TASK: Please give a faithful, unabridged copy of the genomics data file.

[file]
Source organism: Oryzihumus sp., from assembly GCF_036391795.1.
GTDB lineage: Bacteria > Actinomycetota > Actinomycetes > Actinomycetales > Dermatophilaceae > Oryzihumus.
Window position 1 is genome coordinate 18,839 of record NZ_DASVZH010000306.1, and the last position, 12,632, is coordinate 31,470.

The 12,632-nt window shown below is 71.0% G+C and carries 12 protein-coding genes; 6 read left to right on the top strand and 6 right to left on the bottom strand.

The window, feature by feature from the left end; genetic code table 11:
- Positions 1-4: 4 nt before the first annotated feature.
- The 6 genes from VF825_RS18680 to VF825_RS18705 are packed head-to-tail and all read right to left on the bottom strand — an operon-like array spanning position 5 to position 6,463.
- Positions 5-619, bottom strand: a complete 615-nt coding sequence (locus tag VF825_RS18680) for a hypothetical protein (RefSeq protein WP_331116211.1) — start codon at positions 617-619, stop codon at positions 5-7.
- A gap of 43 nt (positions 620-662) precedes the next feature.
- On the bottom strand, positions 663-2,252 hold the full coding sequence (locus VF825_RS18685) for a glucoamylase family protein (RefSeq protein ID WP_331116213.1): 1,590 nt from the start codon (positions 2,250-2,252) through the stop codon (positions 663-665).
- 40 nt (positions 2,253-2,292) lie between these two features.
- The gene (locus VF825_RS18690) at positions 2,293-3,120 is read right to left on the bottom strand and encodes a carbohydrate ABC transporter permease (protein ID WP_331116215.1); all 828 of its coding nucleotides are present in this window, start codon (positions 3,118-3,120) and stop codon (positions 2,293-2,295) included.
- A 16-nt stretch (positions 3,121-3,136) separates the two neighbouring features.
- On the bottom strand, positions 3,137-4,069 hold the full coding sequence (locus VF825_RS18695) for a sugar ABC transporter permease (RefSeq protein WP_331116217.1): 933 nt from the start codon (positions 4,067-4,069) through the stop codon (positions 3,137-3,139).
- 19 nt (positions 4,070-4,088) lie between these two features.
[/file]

Source organism: Oryzihumus sp., from assembly GCF_036391795.1.
GTDB lineage: Bacteria > Actinomycetota > Actinomycetes > Actinomycetales > Dermatophilaceae > Oryzihumus.
Window position 1 is genome coordinate 18,839 of record NZ_DASVZH010000306.1, and the last position, 12,632, is coordinate 31,470.

The 12,632-nt window shown below is 71.0% G+C and carries 12 protein-coding genes; 6 read left to right on the top strand and 6 right to left on the bottom strand.

The window, feature by feature from the left end; genetic code table 11:
- Positions 1-4: 4 nt before the first annotated feature.
- The 6 genes from VF825_RS18680 to VF825_RS18705 are packed head-to-tail and all read right to left on the bottom strand — an operon-like array spanning position 5 to position 6,463.
- Positions 5-619, bottom strand: a complete 615-nt coding sequence (locus tag VF825_RS18680) for a hypothetical protein (RefSeq protein WP_331116211.1) — start codon at positions 617-619, stop codon at positions 5-7.
- A gap of 43 nt (positions 620-662) precedes the next feature.
- On the bottom strand, positions 663-2,252 hold the full coding sequence (locus VF825_RS18685) for a glucoamylase family protein (RefSeq protein ID WP_331116213.1): 1,590 nt from the start codon (positions 2,250-2,252) through the stop codon (positions 663-665).
- 40 nt (positions 2,253-2,292) lie between these two features.
- The gene (locus VF825_RS18690) at positions 2,293-3,120 is read right to left on the bottom strand and encodes a carbohydrate ABC transporter permease (protein ID WP_331116215.1); all 828 of its coding nucleotides are present in this window, start codon (positions 3,118-3,120) and stop codon (positions 2,293-2,295) included.
- A 16-nt stretch (positions 3,121-3,136) separates the two neighbouring features.
- On the bottom strand, positions 3,137-4,069 hold the full coding sequence (locus VF825_RS18695) for a sugar ABC transporter permease (RefSeq protein WP_331116217.1): 933 nt from the start codon (positions 4,067-4,069) through the stop codon (positions 3,137-3,139).
- 19 nt (positions 4,070-4,088) lie between these two features.